Government offices in Vaiaku, Fongafale islet, of Funafuti atoll
Chief of state:
Queen Elizabeth II, represented by Governor-General Sir Tomasi Puapua
Head of government:
Prime Ministers Bikenibeu Paeniu and, from April 27, Ionatana Ionatana

      In April 1999 Prime Minister Bikenibeu Paeniu lost office after a number of his Cabinet colleagues joined with the opposition in the 12-member Parliament. Paeniu, a leading regional spokesman on the implications of global warming for low-lying island states, lost support over allegations surrounding his private life. He had also lost political support after a promised $50 million deal for the sale of the country's Internet code (.tv) to Canadian interests was scaled back to an expectation of $10 million–$12 million and then fell through completely early in the new year.

      Paeniu's successor was Ionatana Ionatana, a former police officer and senior civil servant and, in politics, a former minister of education, culture, health, and women's affairs. In May the Ionatana government signaled a high priority on the Outer Islands Development Fund, and later in the year Asian Development Bank funds were secured for the devolution of local development funding to local governments. Gross domestic product growth was recorded at 2% for 1998, with inflation expected to reach 2% in 1999.

      As an expression of Tuvalu's close relationship with Taiwan, to which it had extended diplomatic recognition, Gov.-Gen. Sir Thomasi Puapua made a state visit to Taipei in May.

Barrie Macdonald

▪ 1999

      Area: 25.6 sq km (9.9 sq mi)

      Population (1998 est.): 10,400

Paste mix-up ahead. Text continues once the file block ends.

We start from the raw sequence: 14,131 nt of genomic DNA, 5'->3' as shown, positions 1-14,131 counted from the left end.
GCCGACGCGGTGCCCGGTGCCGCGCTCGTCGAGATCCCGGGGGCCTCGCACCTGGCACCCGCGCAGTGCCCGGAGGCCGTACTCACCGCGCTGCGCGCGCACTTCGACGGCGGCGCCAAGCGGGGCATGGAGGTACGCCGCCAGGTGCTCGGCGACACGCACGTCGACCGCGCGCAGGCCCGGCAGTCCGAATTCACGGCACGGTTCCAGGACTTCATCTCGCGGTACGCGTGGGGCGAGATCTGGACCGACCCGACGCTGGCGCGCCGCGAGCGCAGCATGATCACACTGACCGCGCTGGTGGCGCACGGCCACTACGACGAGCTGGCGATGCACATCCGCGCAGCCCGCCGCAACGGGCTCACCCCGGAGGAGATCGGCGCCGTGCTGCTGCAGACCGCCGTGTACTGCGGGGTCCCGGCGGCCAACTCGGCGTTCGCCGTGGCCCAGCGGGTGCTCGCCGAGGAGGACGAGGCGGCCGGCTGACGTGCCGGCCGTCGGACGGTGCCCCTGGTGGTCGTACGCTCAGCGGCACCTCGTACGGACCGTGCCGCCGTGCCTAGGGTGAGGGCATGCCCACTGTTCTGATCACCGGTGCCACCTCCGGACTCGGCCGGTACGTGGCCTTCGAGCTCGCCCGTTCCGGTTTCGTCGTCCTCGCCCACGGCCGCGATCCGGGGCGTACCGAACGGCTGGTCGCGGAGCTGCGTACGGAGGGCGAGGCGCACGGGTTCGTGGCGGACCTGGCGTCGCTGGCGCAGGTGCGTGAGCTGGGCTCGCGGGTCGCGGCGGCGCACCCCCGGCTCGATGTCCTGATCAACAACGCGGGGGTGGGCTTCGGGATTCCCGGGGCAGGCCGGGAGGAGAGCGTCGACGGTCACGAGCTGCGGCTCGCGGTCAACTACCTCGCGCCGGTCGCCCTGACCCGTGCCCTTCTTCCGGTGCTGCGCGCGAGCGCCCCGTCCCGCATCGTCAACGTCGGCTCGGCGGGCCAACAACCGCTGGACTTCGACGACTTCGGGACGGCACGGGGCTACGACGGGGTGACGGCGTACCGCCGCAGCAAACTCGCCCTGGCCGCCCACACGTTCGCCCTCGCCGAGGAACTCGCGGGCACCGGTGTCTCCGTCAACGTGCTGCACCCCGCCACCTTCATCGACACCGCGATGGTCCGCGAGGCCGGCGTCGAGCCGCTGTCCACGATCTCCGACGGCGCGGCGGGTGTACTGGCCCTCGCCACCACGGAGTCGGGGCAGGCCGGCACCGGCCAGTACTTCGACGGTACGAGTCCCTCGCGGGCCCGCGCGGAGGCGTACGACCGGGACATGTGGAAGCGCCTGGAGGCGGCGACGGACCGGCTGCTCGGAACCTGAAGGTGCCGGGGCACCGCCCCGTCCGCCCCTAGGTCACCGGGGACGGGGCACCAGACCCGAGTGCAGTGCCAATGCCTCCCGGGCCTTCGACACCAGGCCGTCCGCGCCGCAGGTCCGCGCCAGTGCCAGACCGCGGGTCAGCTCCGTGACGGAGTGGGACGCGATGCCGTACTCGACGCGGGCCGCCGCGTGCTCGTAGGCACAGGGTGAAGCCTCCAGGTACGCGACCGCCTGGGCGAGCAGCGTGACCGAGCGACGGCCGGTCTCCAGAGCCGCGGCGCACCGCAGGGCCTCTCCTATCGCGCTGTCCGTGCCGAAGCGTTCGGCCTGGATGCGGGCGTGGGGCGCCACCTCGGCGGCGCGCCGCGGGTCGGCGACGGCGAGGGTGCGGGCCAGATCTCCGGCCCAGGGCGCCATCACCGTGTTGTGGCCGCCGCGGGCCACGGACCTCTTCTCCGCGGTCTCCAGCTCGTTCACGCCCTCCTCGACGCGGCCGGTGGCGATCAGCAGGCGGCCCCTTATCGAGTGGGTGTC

Capital: Government offices in Vaiaku, Fongafale islet, of Funafuti atoll

      Chief of state: Queen Elizabeth II, represented by Governor-General Tulaga Manuella

      Head of government: Prime Minister Bikenibeu Paeniu

      Elections for Parliament took place in March 1998. To select 12 legislators, the country's 4,000 voters were faced with 36 candidates, all male. In the election former prime minister Kamuta Latasi lost his seat, and Prime Minister Bikenibeu Paeniu was easily returned along with 10 supporting MPs.

      The 1998 budget of $A 13,600,000 was allocated as follows: $A 3,720,000 for development, $A 3,550,000 for reinvestment in the country's trust fund, and the balance for operational expenses ($A 1 = U.S. $0.61). Tuvalu continued its attempts to seek innovative sources of revenue, such as the practice of selling passports (U.S. $11,000 per person and $27,000 per family), despite the possibility that some countries would not recognize the passports for entry purposes. The government also sold the licensing of its Internet domain name, ".tv," to a Canadian company for U.S. $50 million plus a share of future profits.

BARRIE MACDONALD

▪ 1998

      Area: 25.6 sq km (9.9 sq mi)

      Population (1997 est.): 10,300

      Capital: Government offices in Vaiaku, Fongafale islet, of Funafuti atoll

      Chief of state: Queen Elizabeth II, represented by Governor-General Tulaga Manuella